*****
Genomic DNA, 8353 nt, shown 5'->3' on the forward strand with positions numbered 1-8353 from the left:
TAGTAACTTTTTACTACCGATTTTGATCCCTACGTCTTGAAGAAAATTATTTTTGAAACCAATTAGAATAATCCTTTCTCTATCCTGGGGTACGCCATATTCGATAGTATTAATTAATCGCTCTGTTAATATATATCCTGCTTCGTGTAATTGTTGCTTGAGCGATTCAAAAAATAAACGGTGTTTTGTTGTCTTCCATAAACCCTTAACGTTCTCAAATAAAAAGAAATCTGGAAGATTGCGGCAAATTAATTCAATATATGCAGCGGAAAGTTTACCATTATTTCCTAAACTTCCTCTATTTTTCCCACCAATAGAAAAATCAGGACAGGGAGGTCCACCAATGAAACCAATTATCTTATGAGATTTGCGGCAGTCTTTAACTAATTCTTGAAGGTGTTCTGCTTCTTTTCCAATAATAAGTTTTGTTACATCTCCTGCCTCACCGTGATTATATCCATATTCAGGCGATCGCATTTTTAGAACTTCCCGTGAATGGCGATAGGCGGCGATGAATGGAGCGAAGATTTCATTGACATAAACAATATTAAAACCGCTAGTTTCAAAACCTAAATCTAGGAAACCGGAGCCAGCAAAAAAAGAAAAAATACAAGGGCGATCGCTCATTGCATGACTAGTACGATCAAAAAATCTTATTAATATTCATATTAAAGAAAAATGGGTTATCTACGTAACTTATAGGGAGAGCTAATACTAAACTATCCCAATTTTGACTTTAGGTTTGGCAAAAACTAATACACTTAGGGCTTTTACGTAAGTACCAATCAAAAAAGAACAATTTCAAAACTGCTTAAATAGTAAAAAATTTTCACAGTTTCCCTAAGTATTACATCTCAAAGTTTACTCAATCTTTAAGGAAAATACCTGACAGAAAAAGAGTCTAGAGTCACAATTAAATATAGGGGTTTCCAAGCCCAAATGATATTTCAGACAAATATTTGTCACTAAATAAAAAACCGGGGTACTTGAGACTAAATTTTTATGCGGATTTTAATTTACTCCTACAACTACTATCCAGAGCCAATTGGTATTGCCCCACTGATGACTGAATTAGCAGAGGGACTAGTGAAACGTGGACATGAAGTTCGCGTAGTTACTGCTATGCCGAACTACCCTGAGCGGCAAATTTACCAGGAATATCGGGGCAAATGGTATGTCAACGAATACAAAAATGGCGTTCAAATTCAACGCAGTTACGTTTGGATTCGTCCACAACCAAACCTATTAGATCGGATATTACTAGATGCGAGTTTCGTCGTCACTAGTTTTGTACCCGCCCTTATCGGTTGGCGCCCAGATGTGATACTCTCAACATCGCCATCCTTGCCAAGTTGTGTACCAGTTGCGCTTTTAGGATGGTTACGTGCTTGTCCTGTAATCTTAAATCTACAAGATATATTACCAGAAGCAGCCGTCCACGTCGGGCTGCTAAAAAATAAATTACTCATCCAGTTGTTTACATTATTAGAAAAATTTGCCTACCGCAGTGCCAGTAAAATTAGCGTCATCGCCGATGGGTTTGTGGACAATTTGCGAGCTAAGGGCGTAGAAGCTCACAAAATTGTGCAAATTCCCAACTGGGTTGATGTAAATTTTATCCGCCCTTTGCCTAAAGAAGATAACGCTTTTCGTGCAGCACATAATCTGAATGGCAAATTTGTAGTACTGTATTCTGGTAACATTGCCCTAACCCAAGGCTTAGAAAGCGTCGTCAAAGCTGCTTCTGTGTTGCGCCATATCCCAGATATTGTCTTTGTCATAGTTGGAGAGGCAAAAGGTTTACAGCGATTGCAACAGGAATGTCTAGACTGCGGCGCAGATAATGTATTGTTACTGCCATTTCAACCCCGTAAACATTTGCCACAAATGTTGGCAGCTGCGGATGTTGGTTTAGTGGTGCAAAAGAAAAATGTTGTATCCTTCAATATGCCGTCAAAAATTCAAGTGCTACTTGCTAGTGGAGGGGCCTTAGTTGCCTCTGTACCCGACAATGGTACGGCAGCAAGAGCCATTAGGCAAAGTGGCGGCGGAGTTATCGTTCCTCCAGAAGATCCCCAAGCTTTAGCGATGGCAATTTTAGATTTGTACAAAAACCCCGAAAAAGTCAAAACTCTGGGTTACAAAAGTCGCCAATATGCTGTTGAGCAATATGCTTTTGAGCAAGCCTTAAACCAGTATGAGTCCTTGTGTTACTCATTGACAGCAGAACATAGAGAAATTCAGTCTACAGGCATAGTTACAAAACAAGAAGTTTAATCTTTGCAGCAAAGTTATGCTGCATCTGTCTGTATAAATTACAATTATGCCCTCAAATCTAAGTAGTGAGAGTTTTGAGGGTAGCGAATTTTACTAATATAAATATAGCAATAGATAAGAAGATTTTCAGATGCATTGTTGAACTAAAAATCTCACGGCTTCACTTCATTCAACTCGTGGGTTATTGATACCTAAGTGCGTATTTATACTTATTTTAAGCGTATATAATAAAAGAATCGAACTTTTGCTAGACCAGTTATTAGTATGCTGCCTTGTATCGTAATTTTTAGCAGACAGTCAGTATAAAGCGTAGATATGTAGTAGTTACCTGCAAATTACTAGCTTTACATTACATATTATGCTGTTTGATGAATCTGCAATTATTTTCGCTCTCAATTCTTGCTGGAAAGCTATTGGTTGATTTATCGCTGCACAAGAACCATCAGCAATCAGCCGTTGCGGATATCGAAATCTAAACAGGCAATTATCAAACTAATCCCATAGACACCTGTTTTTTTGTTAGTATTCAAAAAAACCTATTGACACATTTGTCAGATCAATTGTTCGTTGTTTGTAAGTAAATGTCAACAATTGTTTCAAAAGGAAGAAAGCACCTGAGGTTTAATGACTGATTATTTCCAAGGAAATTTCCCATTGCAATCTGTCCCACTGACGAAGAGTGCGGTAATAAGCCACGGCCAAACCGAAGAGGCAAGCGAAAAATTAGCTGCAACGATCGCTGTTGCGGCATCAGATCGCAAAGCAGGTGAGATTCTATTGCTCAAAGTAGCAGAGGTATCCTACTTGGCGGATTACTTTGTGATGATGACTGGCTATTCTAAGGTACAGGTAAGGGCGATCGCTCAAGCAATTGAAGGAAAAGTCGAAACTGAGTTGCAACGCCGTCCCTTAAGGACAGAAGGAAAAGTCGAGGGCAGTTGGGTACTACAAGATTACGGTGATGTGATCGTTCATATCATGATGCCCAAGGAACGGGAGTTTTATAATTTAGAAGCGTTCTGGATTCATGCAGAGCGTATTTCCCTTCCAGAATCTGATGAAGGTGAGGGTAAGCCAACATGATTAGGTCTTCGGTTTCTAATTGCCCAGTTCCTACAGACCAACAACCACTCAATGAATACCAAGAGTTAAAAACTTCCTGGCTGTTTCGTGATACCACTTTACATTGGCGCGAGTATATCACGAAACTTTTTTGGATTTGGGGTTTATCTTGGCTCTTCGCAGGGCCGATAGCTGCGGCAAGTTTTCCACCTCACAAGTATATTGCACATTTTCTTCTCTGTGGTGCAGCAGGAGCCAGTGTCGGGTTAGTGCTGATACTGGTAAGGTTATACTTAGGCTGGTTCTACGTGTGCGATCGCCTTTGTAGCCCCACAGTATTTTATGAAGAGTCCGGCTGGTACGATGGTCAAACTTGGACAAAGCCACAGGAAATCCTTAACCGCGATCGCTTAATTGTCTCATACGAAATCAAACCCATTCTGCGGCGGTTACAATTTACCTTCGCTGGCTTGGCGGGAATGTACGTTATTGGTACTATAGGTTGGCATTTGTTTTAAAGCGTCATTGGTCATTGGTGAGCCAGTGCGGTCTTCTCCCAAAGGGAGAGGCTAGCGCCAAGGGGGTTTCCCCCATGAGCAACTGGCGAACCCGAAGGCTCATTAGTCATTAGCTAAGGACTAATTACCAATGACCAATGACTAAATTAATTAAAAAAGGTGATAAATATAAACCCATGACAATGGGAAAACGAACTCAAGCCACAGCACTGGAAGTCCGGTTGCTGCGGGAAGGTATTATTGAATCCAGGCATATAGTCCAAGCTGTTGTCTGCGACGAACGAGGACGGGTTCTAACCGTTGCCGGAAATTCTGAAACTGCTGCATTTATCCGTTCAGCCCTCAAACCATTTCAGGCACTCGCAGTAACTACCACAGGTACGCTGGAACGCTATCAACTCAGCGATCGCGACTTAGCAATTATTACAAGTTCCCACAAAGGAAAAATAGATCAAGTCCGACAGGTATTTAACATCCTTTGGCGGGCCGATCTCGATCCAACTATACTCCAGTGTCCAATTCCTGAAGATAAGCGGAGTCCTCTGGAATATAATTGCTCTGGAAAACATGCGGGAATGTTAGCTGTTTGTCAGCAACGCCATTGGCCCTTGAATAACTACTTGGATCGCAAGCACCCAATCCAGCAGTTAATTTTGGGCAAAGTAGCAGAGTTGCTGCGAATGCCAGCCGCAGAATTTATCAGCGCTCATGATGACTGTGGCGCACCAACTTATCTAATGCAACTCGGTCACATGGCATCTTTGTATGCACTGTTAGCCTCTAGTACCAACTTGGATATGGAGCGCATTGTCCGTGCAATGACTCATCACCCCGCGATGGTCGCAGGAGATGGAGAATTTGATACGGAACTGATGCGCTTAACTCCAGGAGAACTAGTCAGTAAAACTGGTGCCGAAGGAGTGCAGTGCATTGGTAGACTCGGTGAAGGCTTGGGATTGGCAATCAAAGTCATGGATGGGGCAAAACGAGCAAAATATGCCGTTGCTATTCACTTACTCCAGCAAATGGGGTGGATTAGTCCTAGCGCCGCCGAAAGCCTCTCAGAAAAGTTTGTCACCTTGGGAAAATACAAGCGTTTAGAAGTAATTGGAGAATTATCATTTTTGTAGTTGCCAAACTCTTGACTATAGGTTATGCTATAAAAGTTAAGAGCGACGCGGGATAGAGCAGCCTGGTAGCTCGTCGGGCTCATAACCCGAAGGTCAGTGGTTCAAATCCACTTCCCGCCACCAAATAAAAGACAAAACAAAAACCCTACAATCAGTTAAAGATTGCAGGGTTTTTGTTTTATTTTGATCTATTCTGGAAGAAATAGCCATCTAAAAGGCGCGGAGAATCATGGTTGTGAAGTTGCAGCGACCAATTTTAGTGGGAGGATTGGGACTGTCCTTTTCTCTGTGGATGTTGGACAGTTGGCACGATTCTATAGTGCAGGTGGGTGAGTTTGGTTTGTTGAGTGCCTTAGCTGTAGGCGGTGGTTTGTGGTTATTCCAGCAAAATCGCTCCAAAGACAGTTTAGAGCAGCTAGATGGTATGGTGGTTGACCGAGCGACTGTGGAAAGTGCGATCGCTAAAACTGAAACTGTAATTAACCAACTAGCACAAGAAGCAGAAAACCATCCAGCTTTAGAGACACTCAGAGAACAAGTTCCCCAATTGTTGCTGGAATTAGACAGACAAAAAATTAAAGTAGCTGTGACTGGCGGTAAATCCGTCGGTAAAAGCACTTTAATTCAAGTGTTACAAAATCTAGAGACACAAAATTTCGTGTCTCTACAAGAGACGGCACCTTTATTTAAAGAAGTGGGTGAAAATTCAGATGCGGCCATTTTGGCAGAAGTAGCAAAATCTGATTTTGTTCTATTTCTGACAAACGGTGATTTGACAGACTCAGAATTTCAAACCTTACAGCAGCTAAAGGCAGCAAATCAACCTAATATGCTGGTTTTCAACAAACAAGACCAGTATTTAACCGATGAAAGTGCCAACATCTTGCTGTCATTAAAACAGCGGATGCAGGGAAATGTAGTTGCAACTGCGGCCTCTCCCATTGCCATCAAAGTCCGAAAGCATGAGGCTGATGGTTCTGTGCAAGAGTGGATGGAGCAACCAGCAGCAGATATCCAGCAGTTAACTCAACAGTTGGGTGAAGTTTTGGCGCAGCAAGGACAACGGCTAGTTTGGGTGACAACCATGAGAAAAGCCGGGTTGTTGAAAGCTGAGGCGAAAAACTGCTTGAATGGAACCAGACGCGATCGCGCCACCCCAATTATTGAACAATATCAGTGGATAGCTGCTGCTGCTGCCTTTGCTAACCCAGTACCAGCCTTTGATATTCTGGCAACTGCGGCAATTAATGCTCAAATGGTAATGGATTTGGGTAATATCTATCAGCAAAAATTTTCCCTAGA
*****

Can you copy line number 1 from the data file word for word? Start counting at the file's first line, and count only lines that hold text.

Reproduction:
Genomic DNA, 8353 nt, shown 5'->3' on the forward strand with positions numbered 1-8353 from the left: